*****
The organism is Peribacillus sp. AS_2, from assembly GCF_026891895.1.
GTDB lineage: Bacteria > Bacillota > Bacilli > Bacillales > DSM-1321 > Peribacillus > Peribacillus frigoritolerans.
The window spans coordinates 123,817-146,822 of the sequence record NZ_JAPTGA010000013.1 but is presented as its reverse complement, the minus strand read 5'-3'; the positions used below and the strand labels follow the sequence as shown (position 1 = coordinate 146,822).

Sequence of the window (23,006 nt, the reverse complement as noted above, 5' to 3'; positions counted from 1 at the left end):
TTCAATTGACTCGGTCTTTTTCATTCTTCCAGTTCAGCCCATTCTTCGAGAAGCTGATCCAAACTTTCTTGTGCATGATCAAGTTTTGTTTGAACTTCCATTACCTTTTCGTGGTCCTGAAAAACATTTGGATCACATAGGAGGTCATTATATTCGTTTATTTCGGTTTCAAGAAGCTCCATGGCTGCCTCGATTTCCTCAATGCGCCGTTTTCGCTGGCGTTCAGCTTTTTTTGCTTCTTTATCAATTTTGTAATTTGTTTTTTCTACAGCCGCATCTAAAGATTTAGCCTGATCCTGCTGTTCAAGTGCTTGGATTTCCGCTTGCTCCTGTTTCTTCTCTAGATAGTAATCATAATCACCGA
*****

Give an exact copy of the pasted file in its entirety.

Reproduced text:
The organism is Peribacillus sp. AS_2, from assembly GCF_026891895.1.
GTDB lineage: Bacteria > Bacillota > Bacilli > Bacillales > DSM-1321 > Peribacillus > Peribacillus frigoritolerans.
The window spans coordinates 123,817-146,822 of the sequence record NZ_JAPTGA010000013.1 but is presented as its reverse complement, the minus strand read 5'-3'; the positions used below and the strand labels follow the sequence as shown (position 1 = coordinate 146,822).

Sequence of the window (23,006 nt, the reverse complement as noted above, 5' to 3'; positions counted from 1 at the left end):
TTCAATTGACTCGGTCTTTTTCATTCTTCCAGTTCAGCCCATTCTTCGAGAAGCTGATCCAAACTTTCTTGTGCATGATCAAGTTTTGTTTGAACTTCCATTACCTTTTCGTGGTCCTGAAAAACATTTGGATCACATAGGAGGTCATTATATTCGTTTATTTCGGTTTCAAGAAGCTCCATGGCTGCCTCGATTTCCTCAATGCGCCGTTTTCGCTGGCGTTCAGCTTTTTTTGCTTCTTTATCAATTTTGTAATTTGTTTTTTCTACAGCCGCATCTAAAGATTTAGCCTGATCCTGCTGTTCAAGTGCTTGGATTTCCGCTTGCTCCTGTTTCTTCTCTAGATAGTAATCATAATCACCGA